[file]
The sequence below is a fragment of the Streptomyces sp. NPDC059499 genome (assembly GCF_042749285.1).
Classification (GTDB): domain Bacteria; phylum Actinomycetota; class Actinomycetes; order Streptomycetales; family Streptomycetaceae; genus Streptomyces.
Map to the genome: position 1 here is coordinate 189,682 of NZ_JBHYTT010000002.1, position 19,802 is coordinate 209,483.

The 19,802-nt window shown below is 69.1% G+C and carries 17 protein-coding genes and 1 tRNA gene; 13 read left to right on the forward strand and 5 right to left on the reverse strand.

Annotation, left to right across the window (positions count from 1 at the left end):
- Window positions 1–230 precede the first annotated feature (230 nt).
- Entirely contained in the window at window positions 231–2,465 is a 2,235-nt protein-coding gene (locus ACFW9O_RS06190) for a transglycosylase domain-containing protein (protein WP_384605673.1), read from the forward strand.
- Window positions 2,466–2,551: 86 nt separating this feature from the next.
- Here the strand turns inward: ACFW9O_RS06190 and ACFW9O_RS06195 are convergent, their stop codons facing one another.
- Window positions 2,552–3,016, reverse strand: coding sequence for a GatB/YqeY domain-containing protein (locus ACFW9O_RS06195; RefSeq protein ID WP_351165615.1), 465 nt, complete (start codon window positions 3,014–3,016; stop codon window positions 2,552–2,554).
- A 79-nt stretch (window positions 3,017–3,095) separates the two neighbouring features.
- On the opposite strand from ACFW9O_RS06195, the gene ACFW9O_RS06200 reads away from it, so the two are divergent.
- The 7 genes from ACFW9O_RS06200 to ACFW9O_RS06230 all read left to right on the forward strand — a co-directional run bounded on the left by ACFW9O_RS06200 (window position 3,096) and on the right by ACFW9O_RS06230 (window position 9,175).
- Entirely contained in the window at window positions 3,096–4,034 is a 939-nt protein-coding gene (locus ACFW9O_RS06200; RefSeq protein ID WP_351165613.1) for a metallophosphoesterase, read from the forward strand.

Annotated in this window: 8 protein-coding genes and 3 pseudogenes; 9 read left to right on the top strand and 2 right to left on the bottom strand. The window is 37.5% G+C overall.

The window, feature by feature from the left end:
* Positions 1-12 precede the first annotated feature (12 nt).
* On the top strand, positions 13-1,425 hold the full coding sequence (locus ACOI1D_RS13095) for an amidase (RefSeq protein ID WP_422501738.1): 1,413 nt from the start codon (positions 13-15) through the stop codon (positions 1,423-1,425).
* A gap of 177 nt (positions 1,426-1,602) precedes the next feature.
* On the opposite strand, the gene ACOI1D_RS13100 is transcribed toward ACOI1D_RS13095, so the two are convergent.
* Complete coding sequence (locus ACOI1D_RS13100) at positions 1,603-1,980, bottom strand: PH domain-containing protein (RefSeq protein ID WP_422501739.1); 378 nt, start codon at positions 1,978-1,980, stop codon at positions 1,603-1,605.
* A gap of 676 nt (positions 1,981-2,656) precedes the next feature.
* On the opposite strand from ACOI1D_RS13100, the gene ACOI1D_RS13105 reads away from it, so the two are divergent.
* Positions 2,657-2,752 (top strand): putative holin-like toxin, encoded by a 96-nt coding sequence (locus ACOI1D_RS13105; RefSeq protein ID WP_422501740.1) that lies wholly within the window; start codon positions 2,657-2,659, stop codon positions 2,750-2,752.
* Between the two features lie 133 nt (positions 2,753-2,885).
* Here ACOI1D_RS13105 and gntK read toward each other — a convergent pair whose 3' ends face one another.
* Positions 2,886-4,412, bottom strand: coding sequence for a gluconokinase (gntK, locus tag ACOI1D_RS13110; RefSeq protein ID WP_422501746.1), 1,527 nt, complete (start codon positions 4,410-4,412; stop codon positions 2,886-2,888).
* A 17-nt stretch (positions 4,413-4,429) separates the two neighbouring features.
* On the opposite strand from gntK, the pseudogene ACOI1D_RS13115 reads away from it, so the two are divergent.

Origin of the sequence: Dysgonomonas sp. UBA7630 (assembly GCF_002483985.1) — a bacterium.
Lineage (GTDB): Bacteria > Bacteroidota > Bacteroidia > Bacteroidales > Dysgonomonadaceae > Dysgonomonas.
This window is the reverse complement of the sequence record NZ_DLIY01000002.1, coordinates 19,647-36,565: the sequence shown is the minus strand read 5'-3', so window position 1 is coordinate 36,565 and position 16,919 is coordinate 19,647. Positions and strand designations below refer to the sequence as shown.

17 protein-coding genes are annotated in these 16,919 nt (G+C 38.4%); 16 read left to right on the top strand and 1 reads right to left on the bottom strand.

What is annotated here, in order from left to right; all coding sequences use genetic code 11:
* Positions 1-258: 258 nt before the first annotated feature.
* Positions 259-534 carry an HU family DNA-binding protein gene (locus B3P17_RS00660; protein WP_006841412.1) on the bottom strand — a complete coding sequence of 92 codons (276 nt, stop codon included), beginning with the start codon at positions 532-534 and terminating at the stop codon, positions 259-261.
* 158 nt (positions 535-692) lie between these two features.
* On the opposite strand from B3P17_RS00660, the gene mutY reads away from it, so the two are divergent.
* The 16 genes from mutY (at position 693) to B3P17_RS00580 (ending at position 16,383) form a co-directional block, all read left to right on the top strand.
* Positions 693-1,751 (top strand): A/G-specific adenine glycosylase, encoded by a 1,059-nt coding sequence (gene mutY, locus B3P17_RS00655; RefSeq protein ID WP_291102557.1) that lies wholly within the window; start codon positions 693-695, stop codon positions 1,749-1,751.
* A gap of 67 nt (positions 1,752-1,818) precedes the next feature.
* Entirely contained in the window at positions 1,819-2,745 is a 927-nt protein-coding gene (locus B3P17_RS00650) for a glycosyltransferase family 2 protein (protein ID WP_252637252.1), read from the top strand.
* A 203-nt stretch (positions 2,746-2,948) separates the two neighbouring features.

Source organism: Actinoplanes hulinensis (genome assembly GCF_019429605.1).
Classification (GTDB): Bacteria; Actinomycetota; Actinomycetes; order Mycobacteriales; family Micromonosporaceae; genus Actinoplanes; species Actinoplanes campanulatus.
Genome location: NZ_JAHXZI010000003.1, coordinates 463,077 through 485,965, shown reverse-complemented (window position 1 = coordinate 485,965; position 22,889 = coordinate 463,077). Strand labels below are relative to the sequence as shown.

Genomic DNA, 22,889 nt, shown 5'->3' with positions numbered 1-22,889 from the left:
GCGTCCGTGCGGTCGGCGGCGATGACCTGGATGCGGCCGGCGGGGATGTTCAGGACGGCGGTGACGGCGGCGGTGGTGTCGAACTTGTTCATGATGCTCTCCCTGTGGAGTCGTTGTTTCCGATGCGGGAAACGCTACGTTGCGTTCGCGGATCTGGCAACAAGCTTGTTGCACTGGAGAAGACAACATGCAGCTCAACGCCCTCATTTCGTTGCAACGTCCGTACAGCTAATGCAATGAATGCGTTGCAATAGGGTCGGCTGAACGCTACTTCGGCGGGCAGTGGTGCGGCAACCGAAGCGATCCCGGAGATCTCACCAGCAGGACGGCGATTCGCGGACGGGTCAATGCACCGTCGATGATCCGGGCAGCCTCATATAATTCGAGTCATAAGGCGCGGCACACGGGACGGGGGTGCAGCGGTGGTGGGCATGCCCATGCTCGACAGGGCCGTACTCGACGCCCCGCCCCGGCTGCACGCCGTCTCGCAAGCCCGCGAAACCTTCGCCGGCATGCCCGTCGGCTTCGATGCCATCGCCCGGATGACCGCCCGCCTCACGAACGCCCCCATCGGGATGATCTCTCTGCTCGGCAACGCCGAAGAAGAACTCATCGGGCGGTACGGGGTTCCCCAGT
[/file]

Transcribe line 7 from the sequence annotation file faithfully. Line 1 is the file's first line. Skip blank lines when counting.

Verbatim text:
- Entirely contained in the window at window positions 231–2,465 is a 2,235-nt protein-coding gene (locus ACFW9O_RS06190) for a transglycosylase domain-containing protein (protein WP_384605673.1), read from the forward strand.